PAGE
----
“All of this is an unforgettable memory,” Norma Supe, a 63-year-old nurse from California who was kidnapped in February, told the Associated Press. She called her captors kind and polite. Supe was kidnapped with another member of her tour group, 66-year-old Patti Esperanza, on a road near Saint Catherine’s, the sixth-century monastery at the foot of Mount Sinai. Their guide, Hisham Zaki, volunteered to go along as a translator. As Zaki later recalled, Esperanza demanded that one of her kidnappers stop smoking: “I told her, ‘Are you joking? You are kidnapped!’ ” But the Bedouin kidnapper cooperated, throwing his cigarette out the car window. At one point, Esperanza recounted, the kidnappers stopped to prepare coffee for the women, but upon learning that Esperanza does not drink coffee, they made her tea.
When I had finished my own tea, Hashem agreed to take me to the area where Esperanza and Supe had been held. We got in his truck and drove for about an hour before parking along a stretch of sand at the base of the mountains. Once brush was gathered for a fire and water was set to boil, we sat down on the ground, and Hashem introduced me to Attwa, who he said had kidnapped the Californian women. (Attwa did not provide his last name, but a source in the Egyptian security services confirmed his involvement.) Attwa lives in a shack nearby and, like most Bedouin in the area, makes a meager living smuggling drugs. He has tried in vain to find other work, he said, but is proud that he has so far managed to keep his children out of the drug trade.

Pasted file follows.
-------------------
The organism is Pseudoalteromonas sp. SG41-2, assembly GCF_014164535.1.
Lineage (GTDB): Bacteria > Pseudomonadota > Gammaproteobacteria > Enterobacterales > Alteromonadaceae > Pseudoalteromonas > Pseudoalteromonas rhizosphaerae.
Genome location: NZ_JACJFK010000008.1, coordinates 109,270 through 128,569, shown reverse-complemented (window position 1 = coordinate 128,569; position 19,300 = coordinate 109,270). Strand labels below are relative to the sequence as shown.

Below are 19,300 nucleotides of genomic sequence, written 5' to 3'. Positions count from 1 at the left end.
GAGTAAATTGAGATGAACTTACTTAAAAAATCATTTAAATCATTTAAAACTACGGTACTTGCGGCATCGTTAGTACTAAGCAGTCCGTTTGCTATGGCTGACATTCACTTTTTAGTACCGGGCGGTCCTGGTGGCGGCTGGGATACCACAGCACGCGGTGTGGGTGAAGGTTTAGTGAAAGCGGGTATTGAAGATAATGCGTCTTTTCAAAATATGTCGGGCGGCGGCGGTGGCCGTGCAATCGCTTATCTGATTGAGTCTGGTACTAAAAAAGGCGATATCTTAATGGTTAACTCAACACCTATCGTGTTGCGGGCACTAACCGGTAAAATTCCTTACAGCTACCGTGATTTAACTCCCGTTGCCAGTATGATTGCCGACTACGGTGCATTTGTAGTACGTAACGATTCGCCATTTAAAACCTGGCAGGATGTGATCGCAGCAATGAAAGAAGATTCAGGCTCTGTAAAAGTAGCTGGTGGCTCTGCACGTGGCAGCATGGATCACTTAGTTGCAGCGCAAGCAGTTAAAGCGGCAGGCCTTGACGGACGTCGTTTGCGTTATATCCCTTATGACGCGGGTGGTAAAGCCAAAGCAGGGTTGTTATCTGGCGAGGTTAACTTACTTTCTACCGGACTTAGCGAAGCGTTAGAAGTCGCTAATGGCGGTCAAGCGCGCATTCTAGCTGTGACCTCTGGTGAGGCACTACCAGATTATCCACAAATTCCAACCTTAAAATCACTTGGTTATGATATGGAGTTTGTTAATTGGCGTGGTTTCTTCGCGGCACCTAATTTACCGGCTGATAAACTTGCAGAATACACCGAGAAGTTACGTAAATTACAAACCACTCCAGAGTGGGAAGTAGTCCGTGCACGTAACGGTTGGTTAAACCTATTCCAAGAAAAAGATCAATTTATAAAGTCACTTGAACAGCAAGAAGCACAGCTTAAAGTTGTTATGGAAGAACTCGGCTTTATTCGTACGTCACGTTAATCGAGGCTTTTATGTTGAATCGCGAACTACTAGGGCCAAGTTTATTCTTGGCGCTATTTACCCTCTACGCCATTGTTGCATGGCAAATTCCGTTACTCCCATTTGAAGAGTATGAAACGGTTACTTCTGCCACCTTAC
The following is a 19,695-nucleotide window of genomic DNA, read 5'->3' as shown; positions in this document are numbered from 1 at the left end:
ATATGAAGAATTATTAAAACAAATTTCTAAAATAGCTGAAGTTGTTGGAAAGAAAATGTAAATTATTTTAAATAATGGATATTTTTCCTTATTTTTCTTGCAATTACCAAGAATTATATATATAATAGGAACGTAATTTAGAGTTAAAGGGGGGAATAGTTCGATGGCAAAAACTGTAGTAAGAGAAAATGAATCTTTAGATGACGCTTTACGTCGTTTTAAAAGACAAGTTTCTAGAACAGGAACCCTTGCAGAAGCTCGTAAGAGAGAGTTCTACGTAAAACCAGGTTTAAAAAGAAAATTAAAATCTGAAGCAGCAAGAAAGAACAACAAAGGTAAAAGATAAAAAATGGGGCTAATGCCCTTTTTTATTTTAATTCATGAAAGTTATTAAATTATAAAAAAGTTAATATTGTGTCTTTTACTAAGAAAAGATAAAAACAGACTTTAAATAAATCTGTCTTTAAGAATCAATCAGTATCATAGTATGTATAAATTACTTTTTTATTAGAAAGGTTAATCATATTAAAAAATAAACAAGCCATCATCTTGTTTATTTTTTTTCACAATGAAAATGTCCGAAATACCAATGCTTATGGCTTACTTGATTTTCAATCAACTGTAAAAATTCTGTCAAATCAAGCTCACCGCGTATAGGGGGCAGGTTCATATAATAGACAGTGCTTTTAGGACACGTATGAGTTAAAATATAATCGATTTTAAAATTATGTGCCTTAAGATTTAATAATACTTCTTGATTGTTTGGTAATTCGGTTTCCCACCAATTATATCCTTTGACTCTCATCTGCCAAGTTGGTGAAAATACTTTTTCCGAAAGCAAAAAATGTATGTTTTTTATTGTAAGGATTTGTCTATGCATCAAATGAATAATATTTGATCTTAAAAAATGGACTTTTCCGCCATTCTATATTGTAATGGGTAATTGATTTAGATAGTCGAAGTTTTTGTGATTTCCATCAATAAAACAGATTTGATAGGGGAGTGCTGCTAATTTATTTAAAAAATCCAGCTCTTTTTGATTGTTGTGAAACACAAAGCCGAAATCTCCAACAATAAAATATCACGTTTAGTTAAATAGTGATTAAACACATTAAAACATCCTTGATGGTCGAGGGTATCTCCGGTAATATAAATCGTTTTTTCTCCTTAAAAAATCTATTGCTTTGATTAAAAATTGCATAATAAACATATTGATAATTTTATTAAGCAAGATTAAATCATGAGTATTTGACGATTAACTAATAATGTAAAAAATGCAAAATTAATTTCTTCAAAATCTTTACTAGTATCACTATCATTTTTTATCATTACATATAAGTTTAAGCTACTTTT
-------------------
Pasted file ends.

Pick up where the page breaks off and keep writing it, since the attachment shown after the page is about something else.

Attwa rolled a joint as he began telling me the story of the safari. In late January, he explained, he got word that one of his sons had been killed and two other sons jailed following an altercation with the police. Ten days later, hoping to bargain for their release, Attwa and a friend armed themselves and drove toward Saint Catherine’s. Taking Supe and Esperanza from a tour bus proved surprisingly easy, Attwa said. “I used their translator to make them calm, so they wouldn’t fear anything. I explained that I needed to deliver a message to the government and this is the only way I would be heard.” He added that he’d packed bread, cheese, and juice for his captives. What would he have done if they had become hysterical? Attwa said he would have left them, but they didn’t cry, so he brought them here.
Hashem told me that the Bedouin take only a few tourists at a time because caring for larger groups could quickly get expensive. “When [a Bedouin] kidnaps some people, he must be responsible for their hospitality when he takes them around on the safari trip—their food, drinks, toilets, and their sleep. If he treats them badly, he will be held accountable,” Hashem said, referring to the tribal justice system.
The Bedouin seem to know they are walking a fine line. Too many safaris, and more repression might follow. Too few safaris, and their demands might continue to be ignored. A few hours after Attwa captured the American women, he told me, the Egyptian government promised to release his sons, and he surrendered his hostages. But here we were, five months later, and his sons were still incarcerated.
Shortly after my tea with Attwa, two more Americans and their guide were taken hostage. At first, this safari seemed different. The kidnapper, a 32-year-old truck driver, threatened to hold the hostages until his uncle (who he said had been arrested after refusing to bribe the police) was freed from prison. Four days later, however, he released them, unharmed. “We were treated just like they treat their own,” the hostages’ translator told a reporter. The kidnapper explained that in addition to the customary tea and coffee, he had served his guests roast lamb, a dish usually reserved for special occasions. He said his uncle remained in prison.